To eat or not to eat: Story behind the very affordable Pangasius fillets

Industrially farmed in Vietnam along the Mekong River, Pangas (also called, Pangasius, Vietnamese River Cobbler, Basa Fish and White Catfish, Tra, Gray Sole), has only recently been introduced to the Serbian market.

However, in a very short amount of time, it has grown in popularity – it is one of the cheapest fish you can find in supermarkets in Serbia.

They are very affordable and sold in fillets with no bones and they also have a neutral (bland) flavor and texture; many would compare it to cod and sole, only much cheaper. But as tasty as some people may find it, there’s, in fact, something unsavory about it.

According to the website, Pangas are teeming with high levels of poisons and bacteria: industrial effluents, arsenic, and toxic and hazardous by-products of the growing industrial sector, polychlorinated biphenyls (PCBs), DDT and its metabolites (DDTs), metal contaminants, chlordane-related compounds (CHLs), hexachlorocyclohexane isomers (HCHs), and hexachlorobenzene (HCB).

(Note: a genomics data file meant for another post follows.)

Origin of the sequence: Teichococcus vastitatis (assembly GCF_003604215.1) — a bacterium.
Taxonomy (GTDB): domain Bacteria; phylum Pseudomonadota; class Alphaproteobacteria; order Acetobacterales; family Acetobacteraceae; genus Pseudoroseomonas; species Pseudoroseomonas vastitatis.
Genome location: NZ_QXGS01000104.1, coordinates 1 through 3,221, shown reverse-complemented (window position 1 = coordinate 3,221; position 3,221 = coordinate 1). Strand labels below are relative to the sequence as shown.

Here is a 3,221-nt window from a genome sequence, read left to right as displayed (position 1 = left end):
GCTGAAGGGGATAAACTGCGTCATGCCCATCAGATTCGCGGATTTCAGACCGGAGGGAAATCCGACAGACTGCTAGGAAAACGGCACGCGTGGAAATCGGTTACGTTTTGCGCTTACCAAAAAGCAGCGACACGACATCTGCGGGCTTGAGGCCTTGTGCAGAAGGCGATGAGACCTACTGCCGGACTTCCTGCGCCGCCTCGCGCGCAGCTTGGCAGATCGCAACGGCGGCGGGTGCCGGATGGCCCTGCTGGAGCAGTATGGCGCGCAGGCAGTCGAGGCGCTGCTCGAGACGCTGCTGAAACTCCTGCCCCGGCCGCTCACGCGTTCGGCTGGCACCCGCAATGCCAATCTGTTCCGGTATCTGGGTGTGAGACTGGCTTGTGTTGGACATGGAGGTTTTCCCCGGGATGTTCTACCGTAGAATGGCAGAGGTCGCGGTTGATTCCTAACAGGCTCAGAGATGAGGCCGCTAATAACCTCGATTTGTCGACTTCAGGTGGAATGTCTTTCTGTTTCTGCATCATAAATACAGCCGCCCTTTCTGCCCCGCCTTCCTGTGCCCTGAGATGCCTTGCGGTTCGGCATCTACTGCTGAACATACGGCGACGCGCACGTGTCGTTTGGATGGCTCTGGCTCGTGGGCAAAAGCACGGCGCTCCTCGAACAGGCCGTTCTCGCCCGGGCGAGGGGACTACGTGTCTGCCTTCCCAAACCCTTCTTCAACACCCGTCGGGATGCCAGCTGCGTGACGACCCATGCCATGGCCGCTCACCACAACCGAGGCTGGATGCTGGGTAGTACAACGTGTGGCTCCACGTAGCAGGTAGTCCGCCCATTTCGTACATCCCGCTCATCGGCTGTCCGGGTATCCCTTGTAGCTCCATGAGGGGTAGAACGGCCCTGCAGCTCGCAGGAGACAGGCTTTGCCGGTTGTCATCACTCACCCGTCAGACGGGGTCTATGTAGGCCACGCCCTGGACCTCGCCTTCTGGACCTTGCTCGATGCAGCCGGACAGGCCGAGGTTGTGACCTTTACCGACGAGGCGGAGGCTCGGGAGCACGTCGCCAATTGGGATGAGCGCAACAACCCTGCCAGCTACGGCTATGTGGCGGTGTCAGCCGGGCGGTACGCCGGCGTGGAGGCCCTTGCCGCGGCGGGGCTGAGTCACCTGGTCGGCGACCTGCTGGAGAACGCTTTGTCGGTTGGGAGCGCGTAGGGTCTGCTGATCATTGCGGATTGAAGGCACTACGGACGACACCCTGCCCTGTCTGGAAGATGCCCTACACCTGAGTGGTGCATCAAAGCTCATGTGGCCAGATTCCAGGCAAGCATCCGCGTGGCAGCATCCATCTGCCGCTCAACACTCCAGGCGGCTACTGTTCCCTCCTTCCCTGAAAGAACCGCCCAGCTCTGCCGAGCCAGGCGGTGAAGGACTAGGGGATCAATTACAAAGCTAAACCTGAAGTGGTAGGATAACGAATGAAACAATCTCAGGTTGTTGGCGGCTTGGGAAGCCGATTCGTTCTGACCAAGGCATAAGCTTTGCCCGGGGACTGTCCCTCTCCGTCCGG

The reasons are that the Mekong River is one of the most polluted rivers on the planet and this is where pangas are farmed and industries along the river dump chemicals and industrial waste directly into it. The website also claims that regardless of the reports and recommendations against selling them, the supermarkets still sell them to the general public knowing they are contaminated.

Pangas are fed with food that comes from Peru. They’re fed dead fish remnants and bones, dried and ground into a flour, from South America, manioc (cassava) and residue from soy and grains. This kind of nourishment doesn’t even remotely resemble what they eat in nature.

According to the website, what they feed pangas is completely unregulated so there are most likely other dangerous substances and hormones thrown into the mix. These pangas grow 4 times faster than in nature.

The website also reports that female Pangas are injected with hormones made from the dehydrated urine of pregnant women, so the female Pangas grow much quicker and produce eggs faster (one Panga can lay approximately 500,000 eggs at one time). Essentially, they’re injecting fish with hormones to speed up the process of growth and reproduction.